Gesture-based Piloting of an Aerial Robot using Monocular Vision

Gesture-based Piloting of an Aerial Robot using Monocular Vision

Ting Sun, Shengyi Nie, Dit-Yan Yeung, Shaojie Shen Department of Electronic & Computer Engineering, Hong Kong University of Science and Technology, Hong Kong, China. (tsun, snie, eeshaojie)@ust.hk Department of Computer Science, Hong Kong University of Science and Technology, Hong Kong, China. dyyeung@cse.ust.hk
Abstract

Aerial robots are becoming popular among general public, and with the development of artificial intelligence (AI), there is a trend to equip aerial robots with a natural user interface (NUI). Hand/arm gestures are an intuitive way to communicate for humans, and various research works have focused on controlling an aerial robot with natural gestures. However, the techniques in this area are still far from mature. Many issues in this area have been poorly addressed, such as the principles of choosing gestures from the design point of view, hardware requirements from an economic point of view, considerations of data availability, and algorithm complexity from a practical perspective. Our work focuses on building an economical monocular system particularly designed for gesture-based piloting of an aerial robot. Natural arm gestures are mapped to rich target directions and convenient fine adjustment is achieved. Practical piloting scenarios, hardware cost and algorithm applicability are jointly considered in our system design. The entire system is successfully implemented in an aerial robot and various properties of the system are tested.

I Introduction

Nowadays aerial robots have moved beyond military applications and become popular in the civilian market. Various aerial robots are used to capture photos and videos from the aerial perspective. Users commonly control an aerial robot with a controller, and the control signal is transmitted through wireless communication channels.

With the development of artificial intelligence (AI), there is a trend to develop natural user interfaces (NUIs) [neto2013real, goutsu2015gesture, fernandez2016natural, burke2015pantomimic] that facilitate the interaction between humans and machines. Hand/arm gestures are a natural and intuitive means of expression for humans, and using such gestures would allow us to instinctively command an aerial robot, in a way similar to commanding our pets. Thus, gesture-based human-computer interaction (HCI) is a promising research area for aerial robot control.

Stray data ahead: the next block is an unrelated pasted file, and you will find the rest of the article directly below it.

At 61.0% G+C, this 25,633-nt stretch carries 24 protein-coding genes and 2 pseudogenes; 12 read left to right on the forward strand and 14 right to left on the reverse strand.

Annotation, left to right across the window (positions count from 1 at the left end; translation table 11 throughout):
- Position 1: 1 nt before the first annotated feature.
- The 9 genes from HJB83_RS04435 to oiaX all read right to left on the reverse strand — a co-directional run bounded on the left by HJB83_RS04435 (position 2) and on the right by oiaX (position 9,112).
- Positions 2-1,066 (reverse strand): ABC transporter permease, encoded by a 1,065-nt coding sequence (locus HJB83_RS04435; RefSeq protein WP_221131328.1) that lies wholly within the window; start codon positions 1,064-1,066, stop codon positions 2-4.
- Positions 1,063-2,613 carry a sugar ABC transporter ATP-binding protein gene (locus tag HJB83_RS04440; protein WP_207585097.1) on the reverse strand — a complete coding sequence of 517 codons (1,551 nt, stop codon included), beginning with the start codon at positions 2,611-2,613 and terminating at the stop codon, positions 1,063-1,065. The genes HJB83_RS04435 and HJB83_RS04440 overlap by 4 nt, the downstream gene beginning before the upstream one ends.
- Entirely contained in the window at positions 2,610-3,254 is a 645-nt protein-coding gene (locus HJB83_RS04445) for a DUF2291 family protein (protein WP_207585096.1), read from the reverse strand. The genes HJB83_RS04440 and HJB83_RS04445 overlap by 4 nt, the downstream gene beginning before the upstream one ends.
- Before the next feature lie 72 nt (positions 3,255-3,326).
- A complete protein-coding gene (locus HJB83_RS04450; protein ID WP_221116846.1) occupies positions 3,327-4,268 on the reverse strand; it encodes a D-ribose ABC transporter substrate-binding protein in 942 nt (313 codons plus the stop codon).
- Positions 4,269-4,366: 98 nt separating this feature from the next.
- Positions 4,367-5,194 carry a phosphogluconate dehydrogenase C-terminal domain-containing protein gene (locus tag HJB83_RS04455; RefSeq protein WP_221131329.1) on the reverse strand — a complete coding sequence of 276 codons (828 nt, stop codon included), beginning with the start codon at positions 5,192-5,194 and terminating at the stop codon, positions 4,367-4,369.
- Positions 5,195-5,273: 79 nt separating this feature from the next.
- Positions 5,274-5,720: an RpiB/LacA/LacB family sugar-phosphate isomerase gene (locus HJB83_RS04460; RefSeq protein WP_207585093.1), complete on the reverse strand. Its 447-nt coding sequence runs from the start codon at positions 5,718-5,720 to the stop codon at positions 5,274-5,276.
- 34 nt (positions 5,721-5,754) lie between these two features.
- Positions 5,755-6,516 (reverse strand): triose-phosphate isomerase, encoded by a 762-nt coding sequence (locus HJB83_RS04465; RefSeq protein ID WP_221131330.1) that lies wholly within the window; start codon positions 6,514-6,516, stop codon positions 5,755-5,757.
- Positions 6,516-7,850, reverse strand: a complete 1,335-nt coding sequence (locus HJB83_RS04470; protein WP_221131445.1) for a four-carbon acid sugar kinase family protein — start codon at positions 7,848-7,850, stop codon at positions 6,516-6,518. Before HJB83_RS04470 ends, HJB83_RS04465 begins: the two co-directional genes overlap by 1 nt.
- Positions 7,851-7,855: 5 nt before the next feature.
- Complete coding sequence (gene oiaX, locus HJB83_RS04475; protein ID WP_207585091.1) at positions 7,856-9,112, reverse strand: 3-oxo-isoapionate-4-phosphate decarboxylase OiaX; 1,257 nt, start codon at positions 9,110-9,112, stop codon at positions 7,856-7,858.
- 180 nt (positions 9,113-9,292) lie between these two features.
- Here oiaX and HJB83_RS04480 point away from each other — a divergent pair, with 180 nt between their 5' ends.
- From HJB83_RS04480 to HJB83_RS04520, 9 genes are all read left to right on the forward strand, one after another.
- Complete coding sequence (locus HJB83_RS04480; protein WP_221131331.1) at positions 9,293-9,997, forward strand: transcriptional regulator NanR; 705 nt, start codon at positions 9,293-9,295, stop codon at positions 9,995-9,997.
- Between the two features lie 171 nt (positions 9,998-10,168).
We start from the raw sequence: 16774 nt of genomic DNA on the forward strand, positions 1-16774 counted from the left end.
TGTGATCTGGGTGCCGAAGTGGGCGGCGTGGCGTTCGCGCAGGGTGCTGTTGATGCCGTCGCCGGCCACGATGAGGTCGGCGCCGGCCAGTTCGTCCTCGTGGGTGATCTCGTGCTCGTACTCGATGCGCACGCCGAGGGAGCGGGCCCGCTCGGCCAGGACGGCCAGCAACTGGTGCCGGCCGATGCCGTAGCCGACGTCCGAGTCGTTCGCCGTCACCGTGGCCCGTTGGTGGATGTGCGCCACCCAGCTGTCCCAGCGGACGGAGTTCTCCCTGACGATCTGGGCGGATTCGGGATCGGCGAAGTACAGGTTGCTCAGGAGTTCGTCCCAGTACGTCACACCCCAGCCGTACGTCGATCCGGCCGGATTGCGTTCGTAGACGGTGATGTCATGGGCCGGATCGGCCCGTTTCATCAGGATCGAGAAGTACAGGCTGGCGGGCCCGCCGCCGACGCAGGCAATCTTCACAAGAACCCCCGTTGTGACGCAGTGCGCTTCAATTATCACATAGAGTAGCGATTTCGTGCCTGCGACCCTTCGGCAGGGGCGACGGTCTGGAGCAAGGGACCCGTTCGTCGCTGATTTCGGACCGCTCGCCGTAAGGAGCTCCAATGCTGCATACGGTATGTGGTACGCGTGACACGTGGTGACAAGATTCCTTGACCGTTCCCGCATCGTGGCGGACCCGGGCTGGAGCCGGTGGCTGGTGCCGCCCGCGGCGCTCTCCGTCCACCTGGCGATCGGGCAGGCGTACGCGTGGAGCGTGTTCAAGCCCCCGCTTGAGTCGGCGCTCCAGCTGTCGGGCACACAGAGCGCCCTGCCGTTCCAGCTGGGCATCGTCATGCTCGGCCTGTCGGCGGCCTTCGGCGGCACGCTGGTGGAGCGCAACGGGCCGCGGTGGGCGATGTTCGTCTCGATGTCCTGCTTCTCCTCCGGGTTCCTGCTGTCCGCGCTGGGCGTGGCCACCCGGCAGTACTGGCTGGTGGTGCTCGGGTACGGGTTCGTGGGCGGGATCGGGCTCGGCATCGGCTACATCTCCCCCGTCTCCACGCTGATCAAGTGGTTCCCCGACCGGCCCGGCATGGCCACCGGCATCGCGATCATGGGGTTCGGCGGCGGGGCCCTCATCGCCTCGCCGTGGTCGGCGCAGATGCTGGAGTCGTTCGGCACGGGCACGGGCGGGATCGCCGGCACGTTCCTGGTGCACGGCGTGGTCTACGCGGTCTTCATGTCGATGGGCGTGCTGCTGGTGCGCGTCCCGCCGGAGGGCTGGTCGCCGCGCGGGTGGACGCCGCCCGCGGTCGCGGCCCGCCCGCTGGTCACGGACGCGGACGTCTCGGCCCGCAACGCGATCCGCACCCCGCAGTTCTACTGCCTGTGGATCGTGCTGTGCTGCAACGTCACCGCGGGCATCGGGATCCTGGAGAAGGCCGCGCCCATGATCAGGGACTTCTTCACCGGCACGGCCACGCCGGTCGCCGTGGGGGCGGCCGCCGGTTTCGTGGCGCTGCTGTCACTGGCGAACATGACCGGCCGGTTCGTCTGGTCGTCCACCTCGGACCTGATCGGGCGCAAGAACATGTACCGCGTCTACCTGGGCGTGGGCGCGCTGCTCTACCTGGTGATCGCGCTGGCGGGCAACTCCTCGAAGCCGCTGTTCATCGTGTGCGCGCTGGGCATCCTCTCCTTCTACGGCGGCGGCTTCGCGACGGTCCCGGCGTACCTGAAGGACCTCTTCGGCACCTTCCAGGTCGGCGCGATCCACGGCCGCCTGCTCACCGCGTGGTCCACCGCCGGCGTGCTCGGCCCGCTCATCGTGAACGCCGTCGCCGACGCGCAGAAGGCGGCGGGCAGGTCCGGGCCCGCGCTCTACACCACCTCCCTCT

Existing gesture-based control systems of aerial robots are quite different from each other [urban2004recognition, lementec2004recognition, ng2011collocated, sanna2013kinect, higuchi2013flying, pfeil2013exploring, naseer2013followme]. From a design point of view, different gesture vocabularies are mapped to different chosen commands. Most designs treat gesture recognition as a classification problem, where a few gestures are recognized and map to arbitrary chosen commands. However, an aerial robot can perform various functions, so rather than arbitrarily picking some of them, it is possible to focus on a particular scenario, enabling a tailored design. E.g. to design a gesture to trigger a “taking a picture” action, we need to consider that the system may need to handle a scene with multiple people close together and decide a proper delay between receiving the command and taking the action; to design gestures to demonstrate a set of special trajectories, a set of movements that mimic these trajectories may be a good choice; and to design gestures to command the aerial robot to take off or land, we need to consider gestures sophisticated enough to ensure that they won’t be triggered by accident. A good NUI is application dependent, and simply involving gestures does not guarantee intuitive human-machine interaction and enjoyment.

In this work, we propose a monocular gesture-based control system, which is particularly designed to pilot an aerial robot. Despite its physical speed limitations, a small quadrotor, which is the most common aerial robot, can travel in any direction in open space, and it is desirable for the commands generated by our system to cover as many directions as possible. Our design jointly considers this piloting scenario, the natural gestures of humans, the aerial robot’s behaviors expected by the user, and the command transition between different directions targeted by the aerial robot. Our design not only realizes a pet-like enjoyable interaction on aerial robots, but also helps the users to get rid of the unwieldy controller in certain scenarios and has potential to be developed into some game.